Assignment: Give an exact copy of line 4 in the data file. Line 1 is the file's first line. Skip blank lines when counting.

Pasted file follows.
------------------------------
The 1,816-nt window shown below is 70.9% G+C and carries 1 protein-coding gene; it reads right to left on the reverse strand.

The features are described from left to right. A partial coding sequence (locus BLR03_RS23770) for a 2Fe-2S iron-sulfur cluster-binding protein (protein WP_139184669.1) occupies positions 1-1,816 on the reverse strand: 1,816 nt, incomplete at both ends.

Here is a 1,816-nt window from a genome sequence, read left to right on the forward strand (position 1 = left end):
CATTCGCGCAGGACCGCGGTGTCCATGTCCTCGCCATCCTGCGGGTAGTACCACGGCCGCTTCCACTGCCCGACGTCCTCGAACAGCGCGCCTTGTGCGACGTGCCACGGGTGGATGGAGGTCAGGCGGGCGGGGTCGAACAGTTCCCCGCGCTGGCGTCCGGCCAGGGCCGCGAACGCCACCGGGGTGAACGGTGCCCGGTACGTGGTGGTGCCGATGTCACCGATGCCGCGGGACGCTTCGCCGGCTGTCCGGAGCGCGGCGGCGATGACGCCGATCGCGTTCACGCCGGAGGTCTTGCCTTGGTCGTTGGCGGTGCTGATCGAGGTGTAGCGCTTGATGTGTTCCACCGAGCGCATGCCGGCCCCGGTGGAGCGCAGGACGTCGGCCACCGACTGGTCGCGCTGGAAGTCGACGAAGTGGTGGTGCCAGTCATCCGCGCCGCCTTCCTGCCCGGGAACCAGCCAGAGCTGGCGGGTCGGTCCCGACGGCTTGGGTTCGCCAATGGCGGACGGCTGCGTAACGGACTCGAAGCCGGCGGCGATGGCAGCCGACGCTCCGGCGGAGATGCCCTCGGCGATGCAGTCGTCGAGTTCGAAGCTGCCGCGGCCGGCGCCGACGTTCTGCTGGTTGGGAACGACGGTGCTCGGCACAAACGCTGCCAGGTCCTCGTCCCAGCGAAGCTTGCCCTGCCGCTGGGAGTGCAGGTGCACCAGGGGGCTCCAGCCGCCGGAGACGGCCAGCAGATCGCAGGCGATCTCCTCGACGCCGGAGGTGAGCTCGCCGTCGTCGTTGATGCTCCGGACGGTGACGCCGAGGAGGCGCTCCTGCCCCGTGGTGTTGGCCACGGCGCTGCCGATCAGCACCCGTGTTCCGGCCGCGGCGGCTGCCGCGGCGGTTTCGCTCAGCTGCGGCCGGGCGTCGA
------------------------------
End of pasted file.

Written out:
CATTCGCGCAGGACCGCGGTGTCCATGTCCTCGCCATCCTGCGGGTAGTACCACGGCCGCTTCCACTGCCCGACGTCCTCGAACAGCGCGCCTTGTGCGACGTGCCACGGGTGGATGGAGGTCAGGCGGGCGGGGTCGAACAGTTCCCCGCGCTGGCGTCCGGCCAGGGCCGCGAACGCCACCGGGGTGAACGGTGCCCGGTACGTGGTGGTGCCGATGTCACCGATGCCGCGGGACGCTTCGCCGGCTGTCCGGAGCGCGGCGGCGATGACGCCGATCGCGTTCACGCCGGAGGTCTTGCCTTGGTCGTTGGCGGTGCTGATCGAGGTGTAGCGCTTGATGTGTTCCACCGAGCGCATGCCGGCCCCGGTGGAGCGCAGGACGTCGGCCACCGACTGGTCGCGCTGGAAGTCGACGAAGTGGTGGTGCCAGTCATCCGCGCCGCCTTCCTGCCCGGGAACCAGCCAGAGCTGGCGGGTCGGTCCCGACGGCTTGGGTTCGCCAATGGCGGACGGCTGCGTAACGGACTCGAAGCCGGCGGCGATGGCAGCCGACGCTCCGGCGGAGATGCCCTCGGCGATGCAGTCGTCGAGTTCGAAGCTGCCGCGGCCGGCGCCGACGTTCTGCTGGTTGGGAACGACGGTGCTCGGCACAAACGCTGCCAGGTCCTCGTCCCAGCGAAGCTTGCCCTGCCGCTGGGAGTGCAGGTGCACCAGGGGGCTCCAGCCGCCGGAGACGGCCAGCAGATCGCAGGCGATCTCCTCGACGCCGGAGGTGAGCTCGCCGTCGTCGTTGATGCTCCGGACGGTGACGCCGAGGAGGCGCTCCTGCCCCGTGGTGTTGGCCACGGCGCTGCCGATCAGCACCCGTGTTCCGGCCGCGGCGGCTGCCGCGGCGGTTTCGCTCAGCTGCGGCCGGGCGTCGA